State v. Norris, 360 N.C. 507, 509, 630 S.E.2d 915, 919 (2006) (citation omitted). The North Carolina Supreme Court applied Blakely in State v. Allen, 359 N.C. 425, 449, 615 S.E.2d 256, 272 (2005), motion to withdraw opinion allowed, 360 N.C. 569, __ S.E.2d __ (2006), wherein it initially held that “the harmless-error rule does not apply to sentencing errors which violate a defendant's Sixth Amendment right to jury trial pursuant to Blakely. Such errors are structural and, therefore, reversible per se.” However, in Washington v. Recuenco, __ U.S. __, __, 165 L. Ed. 2d 466, 477 (2006), the United States Supreme Court held that “[f]ailure to submit a sentencing factor to the jury, like failure to submit an element to the jury, is not structural error.” Additionally, in North Carolina v. Speight, __ U.S. __, __ L. Ed. 2d __ (No. 05-294, filed June 30, 2006), the United States Supreme Court vacated the judgment in State v. Speight, 359 N.C. 602, 614 S.E.2d 262 (2005), and remanded “for further consideration in light of Washington v. Recuenco.” Accordingly, the State argues that we should apply harmless error analysis to the court's finding of permanent and debilitating injury.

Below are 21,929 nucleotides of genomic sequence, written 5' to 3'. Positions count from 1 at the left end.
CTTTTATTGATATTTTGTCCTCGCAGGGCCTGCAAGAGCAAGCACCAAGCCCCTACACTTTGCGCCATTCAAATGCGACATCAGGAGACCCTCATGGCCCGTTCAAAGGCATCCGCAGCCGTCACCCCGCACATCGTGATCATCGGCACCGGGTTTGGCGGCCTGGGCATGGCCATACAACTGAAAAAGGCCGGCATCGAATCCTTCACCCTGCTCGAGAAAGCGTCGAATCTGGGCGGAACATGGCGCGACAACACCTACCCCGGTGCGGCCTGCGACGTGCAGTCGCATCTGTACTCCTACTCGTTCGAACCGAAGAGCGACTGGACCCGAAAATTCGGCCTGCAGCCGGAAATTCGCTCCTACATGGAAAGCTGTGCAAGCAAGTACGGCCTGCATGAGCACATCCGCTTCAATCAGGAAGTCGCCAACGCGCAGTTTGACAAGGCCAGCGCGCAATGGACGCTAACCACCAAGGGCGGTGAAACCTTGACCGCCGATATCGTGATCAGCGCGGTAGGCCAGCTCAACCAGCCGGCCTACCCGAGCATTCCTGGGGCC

In the instant case, there was uncontradicted evidence that Lovelace suffered serious injury, but the evidence as to whether these injuries were “permanent and debilitating” was equivocal. Consequently, we conclude that the Blakely error in this case was not harmless beyond a reasonable doubt. Therefore, the defendant is entitled to a new sentencing hearing under either standard, and we need not reach the issue of whether Blakely error is reversible per se or is subject to harmless error review.
    For the reasons discussed above, we conclude that defendant's conviction should be upheld, and we remand for a new sentencing hearing.
    Affirmed in part, reversed and remanded in part.
    Judges STEELMAN and STEPHENS concur.
    Report per Rule 30(e).